What Causes Car Radiator Overheating and Boilingby Lina Schofield
The radiator acts to protect the engine block from overheating when it is functioning properly. The radiator additionally keeps the pistons in working order, allowing the engine to run. Coolants pass through the engine block, flowing into the radiator to draw out excessive heat. The coolant then recycles through the engine. When the radiator fails to function correctly the coolant returning to the engine block is too hot, and as a result it boils over.
Whenever there is a damaged seal, excess air leaks into the radiator system, causing problems with the internal pressure levels. These pressure levels are extremely sensitive and directly affect the ability of the radiator to serve its cooling purpose. Air flow must be completely controlled, as well as the expansion of the coolant, otherwise the radiator boils over. Air also increases the rate of corrosion.
A failed head gasket is usually diagnosed by the appearance of air bubbles in the coolant or foam in the expansion reservoir. A failed head gasket affects the ability of the water pump to circulate coolant through the system, and the result is overheating when the vehicle is in idle.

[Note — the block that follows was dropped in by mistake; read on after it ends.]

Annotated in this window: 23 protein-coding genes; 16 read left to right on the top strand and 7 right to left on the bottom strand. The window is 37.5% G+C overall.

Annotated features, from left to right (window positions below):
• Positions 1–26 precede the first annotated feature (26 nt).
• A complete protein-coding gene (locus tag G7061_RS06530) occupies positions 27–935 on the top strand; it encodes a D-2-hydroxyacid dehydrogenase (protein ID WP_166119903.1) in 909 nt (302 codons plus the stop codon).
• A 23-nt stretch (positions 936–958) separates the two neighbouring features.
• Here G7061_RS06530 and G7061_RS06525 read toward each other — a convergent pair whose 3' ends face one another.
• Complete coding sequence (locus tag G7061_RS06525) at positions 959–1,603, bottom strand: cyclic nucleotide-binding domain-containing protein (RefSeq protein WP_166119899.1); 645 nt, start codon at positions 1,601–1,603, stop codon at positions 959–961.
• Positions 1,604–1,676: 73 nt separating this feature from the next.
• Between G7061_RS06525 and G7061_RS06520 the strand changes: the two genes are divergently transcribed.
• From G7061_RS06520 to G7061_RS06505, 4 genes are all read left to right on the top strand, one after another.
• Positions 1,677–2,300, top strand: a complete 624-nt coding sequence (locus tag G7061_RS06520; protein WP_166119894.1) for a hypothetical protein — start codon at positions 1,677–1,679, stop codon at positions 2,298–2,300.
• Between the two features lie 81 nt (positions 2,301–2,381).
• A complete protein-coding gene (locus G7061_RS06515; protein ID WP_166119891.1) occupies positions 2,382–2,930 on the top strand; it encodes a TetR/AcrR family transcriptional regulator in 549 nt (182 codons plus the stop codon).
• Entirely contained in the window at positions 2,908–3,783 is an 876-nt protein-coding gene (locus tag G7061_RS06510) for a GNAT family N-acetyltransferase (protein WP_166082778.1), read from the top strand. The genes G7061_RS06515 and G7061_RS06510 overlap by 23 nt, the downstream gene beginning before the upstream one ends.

A radiator cap is composed of three independent seals known as the main, the pressure and the return seals. They act to control the pressure, expansion, and flow of the coolant throughout the radiator system. Improper circulation and overheating can occur without the essential function of these seals. It is recommended that you replace the cap every five years.
The fan helps keeps the radiator cool when the vehicle is not in motion. The fan is hooked up to the radiator through a network of various wires that can become prone to corrosion over time, and the radiator can overheat if the fan isn't providing adequate air circulation when at a stop or standstill if it gets hot enough.
The thermostat detects the levels of heat in the coolant and is designed to open when the coolant in the engine has gotten hot, letting the cooler coolant in the radiator flow into the engine and circulating the hot coolant back into the radiator to cool down. Problems with the thermostat that cause overheating mostly happen when it gets stuck in the shut position.
The coolant level and quality are important to monitor in the radiator. Fresh non-silicate, non-borate coolant is ideal, as silicate-based coolants tend to increase the risk of silt build-up in the radiator, and old coolant becomes acidic and destroys the internal radiator system. Low coolant level is usually a sign of a problem in one of the other parts of the radiator like the head gasket or radiator cap.
- Jack Jones; Automotive Mechanic; Clark, Missouri
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